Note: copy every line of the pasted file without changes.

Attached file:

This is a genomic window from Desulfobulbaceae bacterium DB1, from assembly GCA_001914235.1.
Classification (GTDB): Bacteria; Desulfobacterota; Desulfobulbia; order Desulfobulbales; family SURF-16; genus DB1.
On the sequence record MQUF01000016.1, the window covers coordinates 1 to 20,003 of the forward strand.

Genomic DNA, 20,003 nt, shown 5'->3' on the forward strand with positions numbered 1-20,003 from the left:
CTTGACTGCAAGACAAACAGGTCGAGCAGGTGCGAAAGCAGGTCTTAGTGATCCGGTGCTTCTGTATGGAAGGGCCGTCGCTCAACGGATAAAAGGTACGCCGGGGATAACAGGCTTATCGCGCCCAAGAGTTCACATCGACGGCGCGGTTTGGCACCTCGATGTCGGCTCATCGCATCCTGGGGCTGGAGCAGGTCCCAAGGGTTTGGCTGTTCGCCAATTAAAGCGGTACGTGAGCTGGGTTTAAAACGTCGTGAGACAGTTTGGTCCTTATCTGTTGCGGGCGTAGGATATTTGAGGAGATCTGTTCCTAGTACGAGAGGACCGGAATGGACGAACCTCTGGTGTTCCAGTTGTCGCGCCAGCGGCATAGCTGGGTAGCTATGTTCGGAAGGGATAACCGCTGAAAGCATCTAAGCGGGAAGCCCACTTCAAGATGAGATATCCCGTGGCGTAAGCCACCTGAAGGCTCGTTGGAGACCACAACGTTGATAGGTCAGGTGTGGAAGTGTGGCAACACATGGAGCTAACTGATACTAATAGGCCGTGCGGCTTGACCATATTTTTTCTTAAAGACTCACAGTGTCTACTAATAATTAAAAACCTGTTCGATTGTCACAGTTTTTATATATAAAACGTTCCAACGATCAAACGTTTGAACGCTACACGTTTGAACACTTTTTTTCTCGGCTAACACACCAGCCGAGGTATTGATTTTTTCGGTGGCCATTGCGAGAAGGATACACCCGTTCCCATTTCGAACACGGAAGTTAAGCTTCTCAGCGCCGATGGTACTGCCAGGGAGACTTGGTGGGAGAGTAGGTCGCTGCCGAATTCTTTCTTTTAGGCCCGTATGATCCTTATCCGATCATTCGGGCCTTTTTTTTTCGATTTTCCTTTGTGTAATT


This is a genomic window from Desulfobulbaceae bacterium DB1, from assembly GCA_001914235.1.
Classification (GTDB): Bacteria; Desulfobacterota; Desulfobulbia; order Desulfobulbales; family SURF-16; genus DB1.
On the sequence record MQUF01000016.1, the window covers coordinates 1 to 20,003 of the forward strand.

Genomic DNA, 20,003 nt, shown 5'->3' on the forward strand with positions numbered 1-20,003 from the left:
CTTGACTGCAAGACAAACAGGTCGAGCAGGTGCGAAAGCAGGTCTTAGTGATCCGGTGCTTCTGTATGGAAGGGCCGTCGCTCAACGGATAAAAGGTACGCCGGGGATAACAGGCTTATCGCGCCCAAGAGTTCACATCGACGGCGCGGTTTGGCACCTCGATGTCGGCTCATCGCATCCTGGGGCTGGAGCAGGTCCCAAGGGTTTGGCTGTTCGCCAATTAAAGCGGTACGTGAGCTGGGTTTAAAACGTCGTGAGACAGTTTGGTCCTTATCTGTTGCGGGCGTAGGATATTTGAGGAGATCTGTTCCTAGTACGAGAGGACCGGAATGGACGAACCTCTGGTGTTCCAGTTGTCGCGCCAGCGGCATAGCTGGGTAGCTATGTTCGGAAGGGATAACCGCTGAAAGCATCTAAGCGGGAAGCCCACTTCAAGATGAGATATCCCGTGGCGTAAGCCACCTGAAGGCTCGTTGGAGACCACAACGTTGATAGGTCAGGTGTGGAAGTGTGGCAACACATGGAGCTAACTGATACTAATAGGCCGTGCGGCTTGACCATATTTTTTCTTAAAGACTCACAGTGTCTACTAATAATTAAAAACCTGTTCGATTGTCACAGTTTTTATATATAAAACGTTCCAACGATCAAACGTTTGAACGCTACACGTTTGAACACTTTTTTTCTCGGCTAACACACCAGCCGAGGTATTGATTTTTTCGGTGGCCATTGCGAGAAGGATACACCCGTTCCCATTTCGAACACGGAAGTTAAGCTTCTCAGCGCCGATGGTACTGCCAGGGAGACTTGGTGGGAGAGTAGGTCGCTGCCGAATTCTTTCTTTTAGGCCCGTATGATCCTTATCCGATCATTCGGGCCTTTTTTTTTCGATTTTCCTTTGTGTAATT